Review: Guacamelee! is a tasty mix of combat and platforming

guacamelee-01.jpg

There aren’t many games that feature Mexican culture, and even fewer that do so in a positive light; they tend to focus on drug cartels and gang members (see Army of Two: The Devil’s Cartel, where you basically blow up Mexico). So a game like Guacamelee!, a bright and cheery celebration of Mexican folklore, really stands out. The game stars Juan Aguacate, an ordinary agave farmer who sets out an epic quest to rescue El Presidente’s daughter after she is kidnapped by the evil charro skeleton Carlos Calaca.

It’s not really a spoiler to say that Juan as-we-know-him is pretty much destroyed right away, but he soon finds a magical luchador mask that grants him superpowers and the ability to hop between the world of the living and that of the dead, which looks like stunning dia de los muertos art come to (un)life. Guacamelee! is a love letter to 16-bit video games, with charming references to Mario, Zelda, and Metroid in particular, from which it takes its greatest inspiration but adds its own unique spin.

The game starts out simply enough with basic melee-based combat but quickly ramps up as Juan gains new wrestling moves that open up the game. Each ability is color-based and can be used to break corresponding color blocks that reveal new areas. Enemies also have color shields, so you have to fight strategically to break them down before you can do any damage. Additionally, some enemies and platforms exist only in the land of the living or the land of the dead, requiring you to switch to the appropriate dimension on the fly. This seems like a lot to manage, but the controls are so tight and perfect that you always feel in control, even as you’re using almost every button on the controller.

Guacamelee! is gorgeously animated and bursting with color, and the mariachi-tinged soundtrack adds personality and flavor. It’s also genuinely clever and funny, full of gaming in-jokes that lovingly poke fun at long-standing conventions. For instance, early in the game Juan learns to turn into a chicken, which lets him pass through smaller spaces à la Metroid’s morph ball ability, a ridiculous, fun touch.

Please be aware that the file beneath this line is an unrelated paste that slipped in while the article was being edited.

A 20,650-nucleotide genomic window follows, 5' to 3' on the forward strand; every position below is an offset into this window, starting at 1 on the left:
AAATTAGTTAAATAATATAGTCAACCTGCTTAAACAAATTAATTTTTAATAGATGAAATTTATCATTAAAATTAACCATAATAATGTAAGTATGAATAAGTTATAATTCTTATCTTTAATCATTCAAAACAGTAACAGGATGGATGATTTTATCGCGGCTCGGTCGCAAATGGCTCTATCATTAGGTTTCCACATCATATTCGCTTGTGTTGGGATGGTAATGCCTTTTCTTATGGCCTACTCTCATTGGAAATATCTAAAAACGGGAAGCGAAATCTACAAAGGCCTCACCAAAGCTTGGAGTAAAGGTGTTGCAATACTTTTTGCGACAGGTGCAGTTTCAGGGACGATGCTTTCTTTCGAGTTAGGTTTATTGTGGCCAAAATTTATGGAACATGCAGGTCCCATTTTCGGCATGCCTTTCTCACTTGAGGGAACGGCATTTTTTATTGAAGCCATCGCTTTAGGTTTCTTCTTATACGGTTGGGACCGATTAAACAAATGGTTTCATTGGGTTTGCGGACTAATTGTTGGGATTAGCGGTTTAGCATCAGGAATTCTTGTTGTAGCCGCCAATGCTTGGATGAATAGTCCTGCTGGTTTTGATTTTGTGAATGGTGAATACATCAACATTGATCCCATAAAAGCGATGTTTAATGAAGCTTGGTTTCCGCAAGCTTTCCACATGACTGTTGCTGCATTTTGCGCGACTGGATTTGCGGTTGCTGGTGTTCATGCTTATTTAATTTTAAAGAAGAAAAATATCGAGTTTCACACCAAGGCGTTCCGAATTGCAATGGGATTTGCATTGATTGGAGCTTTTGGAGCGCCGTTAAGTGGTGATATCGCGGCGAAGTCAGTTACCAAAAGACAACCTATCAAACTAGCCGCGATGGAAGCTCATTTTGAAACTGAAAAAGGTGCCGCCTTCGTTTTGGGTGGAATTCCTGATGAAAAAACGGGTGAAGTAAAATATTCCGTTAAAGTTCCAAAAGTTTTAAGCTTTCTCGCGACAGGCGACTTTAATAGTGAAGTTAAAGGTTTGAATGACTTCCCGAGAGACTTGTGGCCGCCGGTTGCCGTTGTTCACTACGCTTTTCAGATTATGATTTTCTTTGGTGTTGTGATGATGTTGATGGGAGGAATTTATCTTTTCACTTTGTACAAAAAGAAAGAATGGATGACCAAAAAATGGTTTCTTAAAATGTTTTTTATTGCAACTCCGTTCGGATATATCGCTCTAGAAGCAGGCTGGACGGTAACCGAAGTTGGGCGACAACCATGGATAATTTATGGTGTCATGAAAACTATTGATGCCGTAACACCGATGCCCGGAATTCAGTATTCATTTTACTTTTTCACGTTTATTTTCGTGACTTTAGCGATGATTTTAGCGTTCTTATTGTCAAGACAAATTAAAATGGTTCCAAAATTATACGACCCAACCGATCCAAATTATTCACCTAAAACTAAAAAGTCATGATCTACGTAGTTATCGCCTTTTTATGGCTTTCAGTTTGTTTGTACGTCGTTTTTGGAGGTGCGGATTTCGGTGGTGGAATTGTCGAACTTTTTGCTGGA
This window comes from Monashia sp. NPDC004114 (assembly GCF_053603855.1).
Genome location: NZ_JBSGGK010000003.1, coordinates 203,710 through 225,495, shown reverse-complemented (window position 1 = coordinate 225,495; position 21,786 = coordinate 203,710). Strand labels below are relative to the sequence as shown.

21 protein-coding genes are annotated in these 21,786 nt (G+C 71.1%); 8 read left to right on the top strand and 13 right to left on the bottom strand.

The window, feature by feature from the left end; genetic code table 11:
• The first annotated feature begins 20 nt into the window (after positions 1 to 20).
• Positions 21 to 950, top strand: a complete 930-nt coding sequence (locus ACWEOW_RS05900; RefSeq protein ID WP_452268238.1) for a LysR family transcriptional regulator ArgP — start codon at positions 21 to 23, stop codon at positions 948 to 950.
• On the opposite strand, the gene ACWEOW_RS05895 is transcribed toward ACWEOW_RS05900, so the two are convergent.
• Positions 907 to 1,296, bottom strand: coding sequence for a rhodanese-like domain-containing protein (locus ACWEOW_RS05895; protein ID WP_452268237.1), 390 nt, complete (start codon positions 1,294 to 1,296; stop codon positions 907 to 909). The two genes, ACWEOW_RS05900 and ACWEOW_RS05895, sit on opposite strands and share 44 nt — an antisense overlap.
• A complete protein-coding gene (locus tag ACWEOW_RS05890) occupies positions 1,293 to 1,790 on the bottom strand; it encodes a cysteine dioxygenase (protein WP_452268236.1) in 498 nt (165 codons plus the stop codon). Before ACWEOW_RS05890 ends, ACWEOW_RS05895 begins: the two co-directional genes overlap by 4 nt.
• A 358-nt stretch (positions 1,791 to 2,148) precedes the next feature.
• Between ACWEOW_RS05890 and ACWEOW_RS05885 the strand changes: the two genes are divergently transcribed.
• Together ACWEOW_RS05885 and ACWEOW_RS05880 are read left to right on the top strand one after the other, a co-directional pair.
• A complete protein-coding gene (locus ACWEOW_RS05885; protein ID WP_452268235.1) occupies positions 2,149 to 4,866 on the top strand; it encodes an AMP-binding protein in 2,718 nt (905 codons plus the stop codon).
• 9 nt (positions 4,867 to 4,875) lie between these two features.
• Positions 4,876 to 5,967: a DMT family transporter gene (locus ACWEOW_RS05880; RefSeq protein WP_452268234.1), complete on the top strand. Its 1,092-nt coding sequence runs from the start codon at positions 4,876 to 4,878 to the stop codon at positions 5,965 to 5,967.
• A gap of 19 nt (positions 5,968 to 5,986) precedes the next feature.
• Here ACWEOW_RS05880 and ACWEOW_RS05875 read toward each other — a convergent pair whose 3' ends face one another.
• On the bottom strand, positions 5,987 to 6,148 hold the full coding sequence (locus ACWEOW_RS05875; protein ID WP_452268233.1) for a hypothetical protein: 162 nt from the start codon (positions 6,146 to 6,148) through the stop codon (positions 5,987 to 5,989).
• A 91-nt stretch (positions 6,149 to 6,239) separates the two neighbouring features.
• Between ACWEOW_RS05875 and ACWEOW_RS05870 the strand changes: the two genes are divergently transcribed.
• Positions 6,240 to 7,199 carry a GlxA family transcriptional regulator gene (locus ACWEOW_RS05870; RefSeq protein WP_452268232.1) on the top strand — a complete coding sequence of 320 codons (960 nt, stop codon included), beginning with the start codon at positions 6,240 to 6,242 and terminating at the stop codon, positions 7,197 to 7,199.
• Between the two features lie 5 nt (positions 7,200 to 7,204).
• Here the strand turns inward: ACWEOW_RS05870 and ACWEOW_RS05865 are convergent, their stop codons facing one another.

Developed by Drinkbox Studios, the game is available on PlayStation Network as a cross-buy title, meaning you can play it on both PS3 and PS Vita and transfer your save from one to the other. While it’s nice to have a quality game to play on the fledgling handheld and it controls just as well, at times the action is scaled back so far that it’s tough to see what’s happening on the portable screen. At under six hours, the game is a tad short and has limited replay value, with only a handful of side missions that are just fetch quests with little reward. Though you can play through the entire campaign with a friend via local co-op, with some of the intricate platforming required, I could see that leading to piledriving your teammate out of frustration.

While it lasts, Guacamelee! is undeniably a blast, a tasty mix of deep melee combat and precision platforming. It’s a joyous celebration of Mexican culture and gaming in general, and a loving homage to Super Metroid that stands alongside that classic as one of the great 2-D action-adventure games, even if it leaves you slightly hungry for more. A-

Follow Aaron on Twitter: @airlinem

Read more:
Review: Bioshock Infinite
‘The Last of Us’: New trailers
CapeTown: Games

Latest Videos

Advertisement

TV Recaps

Powered by WordPress.com VIP